Better solutions by working together
CRC Network is an international network of researchers aiming to improve diagnosis, research and medical treatment of colon- and rectum cancer with emphasis on increased understanding of genetic mechanisms.
The Colorectal Cancer Research Network is an international collaboration working towards increased understanding of genetic mechanisms behind colorectal cancer, with the aim of improving treatment options.
The network exchanges original research, patient materials and expertise across borders, to improve methods and goals.
The Norwegian Radium Hospital Foundation and Jeanette and Søren Bothner's Foundation have contributed with funding to encourage the best scientists to deliver optimal exchange of knowledge and information.
Professor Håvard E. Danielsen serves as chair of the panel of expertise, which includes representatives from some of the highest-ranked universities in Europe.
Professor David Kerr CBE MA MD DSc FRCP (Glas, Edin &Lon) FRCGP (Hon)FMedSci
David contributes to Oxford as Professor of Cancer Medicine, where he has worked with colleagues to build a new Institute for Cancer Medicine and Cancer Hospital. He has an international reputation for the treatment of and research into colorectal cancer and the quality of his work has been recognised by the award of several international prizes and the first NHS Nye-Bevan award for innovation. He has published over 400 papers and has an H-Index of 57 associated with over 12,000 citations. David has made a significant contribution to reforming the NHS as a Founding Commissioner for Health Improvement; Chair of the National Cancer Services Collaborative, Instigator of the Department of Health’s networked approach to clinical cancer research and developed a 20 year plan for the future of the NHS in Scotland, the “Kerr Report”. He was elected Fellow of the Academy of Medical Sciences in 2000, Honorary Fellow of Royal College of General Practitioners in 2007, appointed Commander of the British Empire in 2002 by HM the Queen and was elected President of the European Society of Medical Oncology in 2010. He has established INDOX and Afrox to improve the quality of cancer care in India and Sub Saharan Africa and has served as Health Adviser to two British Prime Minister, Tony Blair and David Cameron.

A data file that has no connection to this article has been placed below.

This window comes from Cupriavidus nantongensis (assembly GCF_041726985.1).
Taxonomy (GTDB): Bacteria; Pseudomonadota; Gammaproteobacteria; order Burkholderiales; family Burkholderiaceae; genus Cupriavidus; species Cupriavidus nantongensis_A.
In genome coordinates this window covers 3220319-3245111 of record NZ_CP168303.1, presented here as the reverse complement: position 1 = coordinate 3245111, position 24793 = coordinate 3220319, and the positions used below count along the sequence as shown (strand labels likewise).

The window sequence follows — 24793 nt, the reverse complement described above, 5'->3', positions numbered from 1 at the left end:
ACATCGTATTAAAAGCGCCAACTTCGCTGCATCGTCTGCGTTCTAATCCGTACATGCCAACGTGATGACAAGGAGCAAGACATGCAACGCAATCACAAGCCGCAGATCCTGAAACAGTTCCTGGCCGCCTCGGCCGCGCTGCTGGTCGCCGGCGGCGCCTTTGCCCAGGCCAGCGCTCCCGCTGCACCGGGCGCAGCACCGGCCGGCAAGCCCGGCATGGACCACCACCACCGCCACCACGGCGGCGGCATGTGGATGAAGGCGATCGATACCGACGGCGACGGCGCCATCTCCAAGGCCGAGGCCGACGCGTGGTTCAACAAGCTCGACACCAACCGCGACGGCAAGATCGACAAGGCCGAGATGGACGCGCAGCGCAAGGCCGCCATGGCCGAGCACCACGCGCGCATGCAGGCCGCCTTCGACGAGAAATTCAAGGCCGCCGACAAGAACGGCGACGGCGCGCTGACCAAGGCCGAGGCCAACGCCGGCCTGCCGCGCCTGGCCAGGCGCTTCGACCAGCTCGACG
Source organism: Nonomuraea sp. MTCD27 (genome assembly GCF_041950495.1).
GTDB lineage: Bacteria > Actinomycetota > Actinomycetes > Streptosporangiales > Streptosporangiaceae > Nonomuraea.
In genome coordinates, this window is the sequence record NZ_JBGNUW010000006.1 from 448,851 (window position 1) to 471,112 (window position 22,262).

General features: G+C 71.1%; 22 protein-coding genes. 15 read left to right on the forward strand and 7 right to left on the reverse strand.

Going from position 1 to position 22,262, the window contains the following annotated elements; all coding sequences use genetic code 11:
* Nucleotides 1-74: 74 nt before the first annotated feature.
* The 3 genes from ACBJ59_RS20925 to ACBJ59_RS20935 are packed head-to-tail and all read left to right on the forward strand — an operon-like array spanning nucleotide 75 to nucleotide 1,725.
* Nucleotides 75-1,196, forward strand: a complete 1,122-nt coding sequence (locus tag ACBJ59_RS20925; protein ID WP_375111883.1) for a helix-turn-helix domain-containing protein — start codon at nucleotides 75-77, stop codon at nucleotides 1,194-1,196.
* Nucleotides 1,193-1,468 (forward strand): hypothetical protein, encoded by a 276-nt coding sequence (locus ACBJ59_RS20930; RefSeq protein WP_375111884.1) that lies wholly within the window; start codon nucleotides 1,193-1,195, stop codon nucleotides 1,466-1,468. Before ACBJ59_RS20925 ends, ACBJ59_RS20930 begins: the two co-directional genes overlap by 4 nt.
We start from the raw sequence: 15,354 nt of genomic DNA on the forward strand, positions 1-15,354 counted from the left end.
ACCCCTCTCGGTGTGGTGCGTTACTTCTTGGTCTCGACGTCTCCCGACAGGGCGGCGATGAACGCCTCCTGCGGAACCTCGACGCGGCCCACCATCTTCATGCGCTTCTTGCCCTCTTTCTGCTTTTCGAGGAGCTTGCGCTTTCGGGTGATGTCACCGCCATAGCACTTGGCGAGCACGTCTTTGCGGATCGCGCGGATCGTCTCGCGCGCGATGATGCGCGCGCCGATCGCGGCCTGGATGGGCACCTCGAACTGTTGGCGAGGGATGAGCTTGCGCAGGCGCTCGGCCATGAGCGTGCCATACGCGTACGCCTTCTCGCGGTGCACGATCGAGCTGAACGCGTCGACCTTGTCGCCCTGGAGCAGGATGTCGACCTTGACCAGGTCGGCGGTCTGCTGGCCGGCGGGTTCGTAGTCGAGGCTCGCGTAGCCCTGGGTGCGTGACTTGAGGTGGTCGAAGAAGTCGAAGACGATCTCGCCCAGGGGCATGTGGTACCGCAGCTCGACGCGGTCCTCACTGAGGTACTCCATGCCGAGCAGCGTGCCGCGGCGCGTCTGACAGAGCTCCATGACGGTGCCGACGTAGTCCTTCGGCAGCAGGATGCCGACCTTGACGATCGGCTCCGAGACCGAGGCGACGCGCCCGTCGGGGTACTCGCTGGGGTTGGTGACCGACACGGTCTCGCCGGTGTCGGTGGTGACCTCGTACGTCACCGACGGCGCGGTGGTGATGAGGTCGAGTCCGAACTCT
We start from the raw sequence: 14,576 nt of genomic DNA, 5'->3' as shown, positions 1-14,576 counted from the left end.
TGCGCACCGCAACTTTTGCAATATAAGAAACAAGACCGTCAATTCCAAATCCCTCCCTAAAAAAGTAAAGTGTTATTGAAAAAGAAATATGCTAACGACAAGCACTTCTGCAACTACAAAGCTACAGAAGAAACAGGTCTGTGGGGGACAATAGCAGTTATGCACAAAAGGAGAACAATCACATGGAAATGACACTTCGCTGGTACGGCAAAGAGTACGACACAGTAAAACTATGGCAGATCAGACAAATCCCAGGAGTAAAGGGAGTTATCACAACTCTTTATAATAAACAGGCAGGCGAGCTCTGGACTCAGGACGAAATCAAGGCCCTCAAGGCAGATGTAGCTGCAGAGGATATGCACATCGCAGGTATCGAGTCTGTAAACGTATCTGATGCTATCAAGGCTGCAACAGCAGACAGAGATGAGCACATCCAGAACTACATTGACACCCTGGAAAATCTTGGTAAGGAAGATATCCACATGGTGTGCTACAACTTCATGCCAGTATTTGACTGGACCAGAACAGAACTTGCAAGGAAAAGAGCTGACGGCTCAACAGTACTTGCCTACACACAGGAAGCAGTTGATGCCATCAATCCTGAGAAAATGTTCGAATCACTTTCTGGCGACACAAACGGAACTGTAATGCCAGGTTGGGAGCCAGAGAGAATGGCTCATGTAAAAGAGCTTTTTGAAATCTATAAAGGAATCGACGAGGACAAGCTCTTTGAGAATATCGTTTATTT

Professor Marco Novelli MBChB PhD FRCPath
Marco is a consultant histopathologist at University College London. He is an international expert on gastrointestinal histopathology with special interests in colorectal cancer, Barrett’s oesophagus and gastrointestinal mesenchymal tumours. He has published over 90 peer reviewed publications with approximately 4000 citations. His main research interests are on the biology and genetics of colorectal cancer.
Professor Ian Tomlinson MA, PhD, BM, BCh FRCPath FMedSci
Ian is a Professor of Molecular and Population Genetics and Head of the Population and Functional Genetics Lab at the Wellcome Trust Centre for Human Genetics in Oxford. His main research interest is cancer genetics, focusing particularly on the genes involved in bowel cancer. In collaboration with the Cancer Research UK Colorectal Cancer Unit at St Mark''s Hospital, Professor Tomlinson is currently carrying out the ''Colorectal tumour gene identification study'' known as CORGI, where DNA samples from hundreds of families with a history of bowel cancer from all over the UK are collected. Professor Tomlinson is also studying people with the inherited syndrome ''Familial Adenomatous Polyposis'' (FAP).
Professor Håvard E. Danielsen PhD (Med)
Håvard has taken on the task of leading the CRC network. He is Director at the Institute for Cancer Genetics and Informatics at Oslo University Hospital (Norway) and professor at Department of Informatics, University of Oslo. Håvard is also PI at Centre for Cancer Biomedicine, a Norwegian Research Council centre of excellence in research, as well as Visiting Senior Research Associate at the Nuffield Division of Clinical Laboratory Sciences at University of Oxford. His research has primarily focused on DNA- and Chromatin organization, and the development of high throughput methods for detection and characterisation of large-scale genomic instability based on high-resolution digital microscopy and advanced image analysis.